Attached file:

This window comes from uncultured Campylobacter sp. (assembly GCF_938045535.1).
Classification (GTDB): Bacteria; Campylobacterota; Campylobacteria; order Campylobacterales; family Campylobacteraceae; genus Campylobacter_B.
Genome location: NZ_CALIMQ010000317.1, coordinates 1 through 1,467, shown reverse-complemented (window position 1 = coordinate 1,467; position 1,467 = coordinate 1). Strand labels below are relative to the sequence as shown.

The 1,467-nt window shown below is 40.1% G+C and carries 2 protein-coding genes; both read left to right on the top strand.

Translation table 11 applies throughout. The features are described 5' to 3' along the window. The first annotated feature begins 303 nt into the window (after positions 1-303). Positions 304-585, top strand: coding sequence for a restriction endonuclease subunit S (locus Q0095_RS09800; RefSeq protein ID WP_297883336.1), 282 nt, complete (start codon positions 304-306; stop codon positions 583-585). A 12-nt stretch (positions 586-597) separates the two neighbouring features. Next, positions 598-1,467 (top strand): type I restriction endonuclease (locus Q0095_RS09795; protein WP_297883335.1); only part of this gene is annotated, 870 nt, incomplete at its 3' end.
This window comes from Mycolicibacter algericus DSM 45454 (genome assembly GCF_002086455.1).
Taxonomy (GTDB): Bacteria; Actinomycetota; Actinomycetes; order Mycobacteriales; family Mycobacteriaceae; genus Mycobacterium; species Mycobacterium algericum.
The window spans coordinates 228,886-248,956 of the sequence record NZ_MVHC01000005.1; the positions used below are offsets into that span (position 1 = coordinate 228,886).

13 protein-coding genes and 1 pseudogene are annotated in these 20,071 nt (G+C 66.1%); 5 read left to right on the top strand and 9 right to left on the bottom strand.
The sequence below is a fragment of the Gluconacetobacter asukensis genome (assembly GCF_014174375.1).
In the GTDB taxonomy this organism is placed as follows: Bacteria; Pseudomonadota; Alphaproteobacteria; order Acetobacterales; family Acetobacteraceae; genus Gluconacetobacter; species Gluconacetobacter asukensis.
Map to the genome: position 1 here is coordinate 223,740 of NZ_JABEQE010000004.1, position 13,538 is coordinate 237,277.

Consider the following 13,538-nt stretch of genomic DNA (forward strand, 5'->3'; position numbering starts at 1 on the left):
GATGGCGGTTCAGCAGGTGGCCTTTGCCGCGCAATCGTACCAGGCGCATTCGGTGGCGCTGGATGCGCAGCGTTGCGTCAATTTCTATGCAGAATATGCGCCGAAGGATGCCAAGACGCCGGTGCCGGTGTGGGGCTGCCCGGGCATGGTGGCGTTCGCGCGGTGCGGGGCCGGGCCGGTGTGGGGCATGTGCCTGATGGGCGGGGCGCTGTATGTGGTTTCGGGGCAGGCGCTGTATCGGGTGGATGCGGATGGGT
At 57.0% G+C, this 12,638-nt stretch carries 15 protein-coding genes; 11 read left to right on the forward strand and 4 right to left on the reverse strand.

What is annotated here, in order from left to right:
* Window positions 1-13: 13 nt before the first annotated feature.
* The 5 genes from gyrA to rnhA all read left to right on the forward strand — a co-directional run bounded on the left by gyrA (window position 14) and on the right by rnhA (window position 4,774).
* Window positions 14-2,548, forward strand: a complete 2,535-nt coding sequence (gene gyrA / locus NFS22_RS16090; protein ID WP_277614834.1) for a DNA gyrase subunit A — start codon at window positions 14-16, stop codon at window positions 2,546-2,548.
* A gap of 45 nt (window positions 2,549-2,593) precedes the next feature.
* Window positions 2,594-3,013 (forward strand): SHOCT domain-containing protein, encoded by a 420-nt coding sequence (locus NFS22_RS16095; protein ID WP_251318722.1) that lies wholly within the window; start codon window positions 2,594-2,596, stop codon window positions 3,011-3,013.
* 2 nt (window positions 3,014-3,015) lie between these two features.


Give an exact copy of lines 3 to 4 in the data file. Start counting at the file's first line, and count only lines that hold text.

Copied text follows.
Genome location: NZ_CALIMQ010000317.1, coordinates 1 through 1,467, shown reverse-complemented (window position 1 = coordinate 1,467; position 1,467 = coordinate 1). Strand labels below are relative to the sequence as shown.

The 1,467-nt window shown below is 40.1% G+C and carries 2 protein-coding genes; both read left to right on the top strand.